What can I do to reassure my staff?
Right now, your staff are probably feeling anxious. It’s important to acknowledge their worries about the virus, and understand that for the most part, their worries are valid.
Remind them of your commitment to wellbeing, and signpost the official government advice on COVID-19, people’s responsibilities and the recommended courses of action.
What is 'furloughing'?
Furloughing is a mandatory suspension from work.
Furloughed workers are those unable to work due to circumstances related to the coronavirus pandemic—as all non-essential businesses are closed, this means a significant proportion of the workforce. These are not staff who have been made redundant.
As an employer, if you need to furlough your staff, there is assistance available.
The Coronavirus Job Retention Scheme is a temporary scheme, set up by the government, which will pay 80% of your furloughed staff’s wage up to £2,500 per month.
Any UK organisation with employees can apply, including:
- recruitment agencies (agency workers paid through PAYE)
- public authorities
Furloughed employees must have been on your PAYE payroll on 28 February 2020, and can be on any type of contract, including:
- full-time employees
- part-time employees
- employees on agency contracts
- employees on flexible or zero-hour contracts
Should I be sending employees home?
From 4 July, many businesses and venues will be permitted to reopen and will be expected to follow COVID-19 Secure guidelines. These include:
- hotels, hostels, bed and breakfast accommodation, holiday apartments or homes, cottages or bungalows, campsites, caravan parks or boarding houses
- places of worship
- community centres
- restaurants, cafes, workplace canteens, bars, pubs that are self-contained and can be accessed from the outside
- hair salons and barbers, including mobile businesses
- theatres and concert halls
- funfairs, theme parks, adventure parks and activities
- outdoor gyms and playgrounds
- museums and galleries
- bingo halls
- outdoor skating rinks
- amusement arcades and other entertainment centres
- model villages
- social clubs
- indoor attractions at aquariums, zoos, safari parks, farms, wildlife centres and any place where animals are exhibited to the public as an attraction
- indoor and outdoor areas of visitor attractions including, gardens, heritage sites, film studios and landmarks
The following businesses will need to remain closed:
- bowling alleys and indoor skating rinks
- indoor play areas including soft-play
- nail bars, beauty salons and tanning salons
- massage, tattoo and piercing parlours
- indoor fitness and dance studios, and indoor gyms and sports venues/facilities
- swimming pools and water parks
- exhibition or conference centres - where they are to be used for exhibitions or conferences, other than for those who work for that venue.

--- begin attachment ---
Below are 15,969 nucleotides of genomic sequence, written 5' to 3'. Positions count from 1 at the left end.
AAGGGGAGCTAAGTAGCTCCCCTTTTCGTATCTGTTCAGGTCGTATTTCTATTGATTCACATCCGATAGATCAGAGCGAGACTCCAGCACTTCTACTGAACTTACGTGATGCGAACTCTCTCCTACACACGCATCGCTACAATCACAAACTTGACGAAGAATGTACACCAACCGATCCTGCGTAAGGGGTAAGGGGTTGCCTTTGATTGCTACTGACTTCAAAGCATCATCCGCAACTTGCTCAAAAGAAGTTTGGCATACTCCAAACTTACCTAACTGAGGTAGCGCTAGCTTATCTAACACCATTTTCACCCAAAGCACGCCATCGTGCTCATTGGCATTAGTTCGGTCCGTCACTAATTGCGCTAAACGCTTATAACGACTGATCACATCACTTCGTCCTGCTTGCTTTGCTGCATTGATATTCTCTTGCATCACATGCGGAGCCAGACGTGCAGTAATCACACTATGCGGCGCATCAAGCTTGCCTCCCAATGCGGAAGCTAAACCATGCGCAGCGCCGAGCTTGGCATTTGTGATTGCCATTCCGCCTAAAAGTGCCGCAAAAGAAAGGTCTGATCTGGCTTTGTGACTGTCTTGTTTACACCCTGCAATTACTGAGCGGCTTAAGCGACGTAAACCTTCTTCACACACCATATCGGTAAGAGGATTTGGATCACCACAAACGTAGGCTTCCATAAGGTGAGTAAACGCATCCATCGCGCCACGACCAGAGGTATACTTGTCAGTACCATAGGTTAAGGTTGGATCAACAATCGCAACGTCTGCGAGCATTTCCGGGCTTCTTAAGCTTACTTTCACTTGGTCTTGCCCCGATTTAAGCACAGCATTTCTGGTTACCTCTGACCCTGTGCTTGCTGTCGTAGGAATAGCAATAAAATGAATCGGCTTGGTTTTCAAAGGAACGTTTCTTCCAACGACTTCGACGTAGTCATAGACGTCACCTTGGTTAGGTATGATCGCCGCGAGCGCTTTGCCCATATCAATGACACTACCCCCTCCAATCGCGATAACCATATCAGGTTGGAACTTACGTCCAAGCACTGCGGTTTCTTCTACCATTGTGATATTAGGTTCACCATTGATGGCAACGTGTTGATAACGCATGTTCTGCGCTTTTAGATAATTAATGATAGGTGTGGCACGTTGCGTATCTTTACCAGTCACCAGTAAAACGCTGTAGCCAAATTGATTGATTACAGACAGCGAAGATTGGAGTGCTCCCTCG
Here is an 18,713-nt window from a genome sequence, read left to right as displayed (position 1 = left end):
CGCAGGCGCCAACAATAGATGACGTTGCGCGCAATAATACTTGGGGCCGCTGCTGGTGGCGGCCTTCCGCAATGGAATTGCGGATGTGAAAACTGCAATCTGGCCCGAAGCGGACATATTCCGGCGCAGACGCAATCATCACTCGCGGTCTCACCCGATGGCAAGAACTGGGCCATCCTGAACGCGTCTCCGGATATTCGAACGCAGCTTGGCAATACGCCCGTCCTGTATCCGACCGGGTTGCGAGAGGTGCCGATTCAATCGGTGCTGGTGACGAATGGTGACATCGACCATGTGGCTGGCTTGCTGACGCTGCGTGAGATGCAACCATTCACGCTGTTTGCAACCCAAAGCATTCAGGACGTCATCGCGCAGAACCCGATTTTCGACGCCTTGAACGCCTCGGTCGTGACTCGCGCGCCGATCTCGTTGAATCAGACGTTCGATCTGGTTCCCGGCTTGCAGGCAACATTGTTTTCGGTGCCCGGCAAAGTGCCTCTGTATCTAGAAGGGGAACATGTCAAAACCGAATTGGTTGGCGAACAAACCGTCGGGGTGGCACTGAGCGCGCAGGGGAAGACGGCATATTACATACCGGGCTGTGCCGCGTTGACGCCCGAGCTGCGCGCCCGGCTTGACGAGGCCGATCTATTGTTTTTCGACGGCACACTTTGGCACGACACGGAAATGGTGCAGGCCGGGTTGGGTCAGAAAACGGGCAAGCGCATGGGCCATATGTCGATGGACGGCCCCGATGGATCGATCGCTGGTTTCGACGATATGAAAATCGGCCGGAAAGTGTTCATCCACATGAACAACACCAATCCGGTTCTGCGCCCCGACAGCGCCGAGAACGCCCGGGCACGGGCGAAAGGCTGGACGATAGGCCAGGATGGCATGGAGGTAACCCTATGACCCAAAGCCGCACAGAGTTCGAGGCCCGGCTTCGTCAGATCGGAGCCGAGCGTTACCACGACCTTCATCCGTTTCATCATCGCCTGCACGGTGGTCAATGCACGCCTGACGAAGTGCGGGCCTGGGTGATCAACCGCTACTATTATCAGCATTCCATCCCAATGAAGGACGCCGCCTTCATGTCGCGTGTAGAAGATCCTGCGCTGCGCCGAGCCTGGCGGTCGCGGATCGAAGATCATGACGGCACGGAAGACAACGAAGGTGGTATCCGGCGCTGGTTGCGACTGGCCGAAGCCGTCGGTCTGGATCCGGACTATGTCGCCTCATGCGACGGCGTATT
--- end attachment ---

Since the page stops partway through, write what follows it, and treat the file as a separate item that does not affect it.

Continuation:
From 25 July, subject to rates of transmission closer to the time:
- sports facilities and venues, including such as indoor gyms, fitness and dance studios, indoor swimming pools and indoor water parks, can open
From 1 August, subject to rates of transmission closer to the time:
- bowling alleys, skating rinks and casinos can open
- conference and exhibition centres will be able to reopen in order to enable pilots for business events to take place - they should not yet be open fully to host events more widely
- indoor performances to a live audience can begin to take place, in line with COVID-19 Secure guidelines and subject to the success of pilots that are taking place as soon as possible
- further pilots of larger events can take place in venues, including in sports stadia and business conferences
- small wedding receptions - sit-down meals for no more than 30 people - can take place, subject to COVID-19 Secure guidance
- all remaining close contact services - such as facial treatment and make up application - can restart, in line with COVID-secure guidelines
What do I do if someone refuses to come into work?
Some people are rightfully concerned about their health. If there’s a heightened risk of catching the virus in your workplace, and you’re considered essential, some employees may refuse to come in. If they do you should listen to their concerns and offer reassurance.
I'm new to managing remote workers. Do you have any advice?
Managing remote workers is an art form, and people have been thrown into it suddenly by current circumstances. We've put together some easy to follow advice here.
How do I reassure my people in this time of change?
Again, this is a new circumstance to most, and many of your employees are likely suffering worry, stress and anxiety. Here is a short piece on managing change as an employer.
What can I do to spot potential mental health issues in my employees?
Right now, stresses are high—the lockdown, and the doom and gloom about coronavirus, mean some people are likely to suffer mental health issues now more than ever. We've put together some brief advice on watching for the tell-tale signs, whether at work or remotely